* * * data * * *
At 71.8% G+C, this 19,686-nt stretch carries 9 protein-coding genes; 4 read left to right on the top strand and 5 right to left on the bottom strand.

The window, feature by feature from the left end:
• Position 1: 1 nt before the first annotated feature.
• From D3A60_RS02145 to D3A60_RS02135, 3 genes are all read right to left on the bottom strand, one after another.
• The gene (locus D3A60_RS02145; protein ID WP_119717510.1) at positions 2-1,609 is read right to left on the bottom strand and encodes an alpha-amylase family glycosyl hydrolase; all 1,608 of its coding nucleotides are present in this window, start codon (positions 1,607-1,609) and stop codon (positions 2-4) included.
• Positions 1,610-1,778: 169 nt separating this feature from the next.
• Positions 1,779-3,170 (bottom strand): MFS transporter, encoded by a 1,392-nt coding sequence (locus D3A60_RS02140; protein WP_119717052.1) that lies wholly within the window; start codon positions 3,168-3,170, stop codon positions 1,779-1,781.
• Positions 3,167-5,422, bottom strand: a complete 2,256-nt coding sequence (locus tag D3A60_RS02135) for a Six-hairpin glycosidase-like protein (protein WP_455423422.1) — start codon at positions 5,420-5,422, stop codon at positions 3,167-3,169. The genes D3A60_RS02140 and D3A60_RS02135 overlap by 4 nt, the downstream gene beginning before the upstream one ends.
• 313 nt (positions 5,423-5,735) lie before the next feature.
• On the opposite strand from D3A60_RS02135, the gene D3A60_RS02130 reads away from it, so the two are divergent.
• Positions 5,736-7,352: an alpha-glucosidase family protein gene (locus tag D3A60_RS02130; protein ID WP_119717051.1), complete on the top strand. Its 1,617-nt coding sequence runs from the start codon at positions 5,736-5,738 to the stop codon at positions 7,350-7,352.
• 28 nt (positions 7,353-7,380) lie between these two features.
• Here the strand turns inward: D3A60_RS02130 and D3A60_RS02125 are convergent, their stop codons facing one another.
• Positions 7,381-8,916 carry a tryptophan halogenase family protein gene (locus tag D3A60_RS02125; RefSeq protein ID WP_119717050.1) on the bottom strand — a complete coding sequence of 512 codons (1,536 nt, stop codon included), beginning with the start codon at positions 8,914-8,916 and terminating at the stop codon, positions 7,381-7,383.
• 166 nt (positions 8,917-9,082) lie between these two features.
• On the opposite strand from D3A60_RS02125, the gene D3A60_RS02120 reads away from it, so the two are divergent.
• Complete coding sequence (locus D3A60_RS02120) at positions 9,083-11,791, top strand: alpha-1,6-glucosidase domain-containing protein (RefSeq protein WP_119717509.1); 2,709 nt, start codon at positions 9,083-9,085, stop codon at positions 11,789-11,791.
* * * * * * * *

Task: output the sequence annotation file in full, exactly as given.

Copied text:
At 71.8% G+C, this 19,686-nt stretch carries 9 protein-coding genes; 4 read left to right on the top strand and 5 right to left on the bottom strand.

The window, feature by feature from the left end:
• Position 1: 1 nt before the first annotated feature.
• From D3A60_RS02145 to D3A60_RS02135, 3 genes are all read right to left on the bottom strand, one after another.
• The gene (locus D3A60_RS02145; protein ID WP_119717510.1) at positions 2-1,609 is read right to left on the bottom strand and encodes an alpha-amylase family glycosyl hydrolase; all 1,608 of its coding nucleotides are present in this window, start codon (positions 1,607-1,609) and stop codon (positions 2-4) included.
• Positions 1,610-1,778: 169 nt separating this feature from the next.
• Positions 1,779-3,170 (bottom strand): MFS transporter, encoded by a 1,392-nt coding sequence (locus D3A60_RS02140; protein WP_119717052.1) that lies wholly within the window; start codon positions 3,168-3,170, stop codon positions 1,779-1,781.
• Positions 3,167-5,422, bottom strand: a complete 2,256-nt coding sequence (locus tag D3A60_RS02135) for a Six-hairpin glycosidase-like protein (protein WP_455423422.1) — start codon at positions 5,420-5,422, stop codon at positions 3,167-3,169. The genes D3A60_RS02140 and D3A60_RS02135 overlap by 4 nt, the downstream gene beginning before the upstream one ends.
• 313 nt (positions 5,423-5,735) lie before the next feature.
• On the opposite strand from D3A60_RS02135, the gene D3A60_RS02130 reads away from it, so the two are divergent.
• Positions 5,736-7,352: an alpha-glucosidase family protein gene (locus tag D3A60_RS02130; protein ID WP_119717051.1), complete on the top strand. Its 1,617-nt coding sequence runs from the start codon at positions 5,736-5,738 to the stop codon at positions 7,350-7,352.
• 28 nt (positions 7,353-7,380) lie between these two features.
• Here the strand turns inward: D3A60_RS02130 and D3A60_RS02125 are convergent, their stop codons facing one another.
• Positions 7,381-8,916 carry a tryptophan halogenase family protein gene (locus tag D3A60_RS02125; RefSeq protein ID WP_119717050.1) on the bottom strand — a complete coding sequence of 512 codons (1,536 nt, stop codon included), beginning with the start codon at positions 8,914-8,916 and terminating at the stop codon, positions 7,381-7,383.
• 166 nt (positions 8,917-9,082) lie between these two features.
• On the opposite strand from D3A60_RS02125, the gene D3A60_RS02120 reads away from it, so the two are divergent.
• Complete coding sequence (locus D3A60_RS02120) at positions 9,083-11,791, top strand: alpha-1,6-glucosidase domain-containing protein (RefSeq protein WP_119717509.1); 2,709 nt, start codon at positions 9,083-9,085, stop codon at positions 11,789-11,791.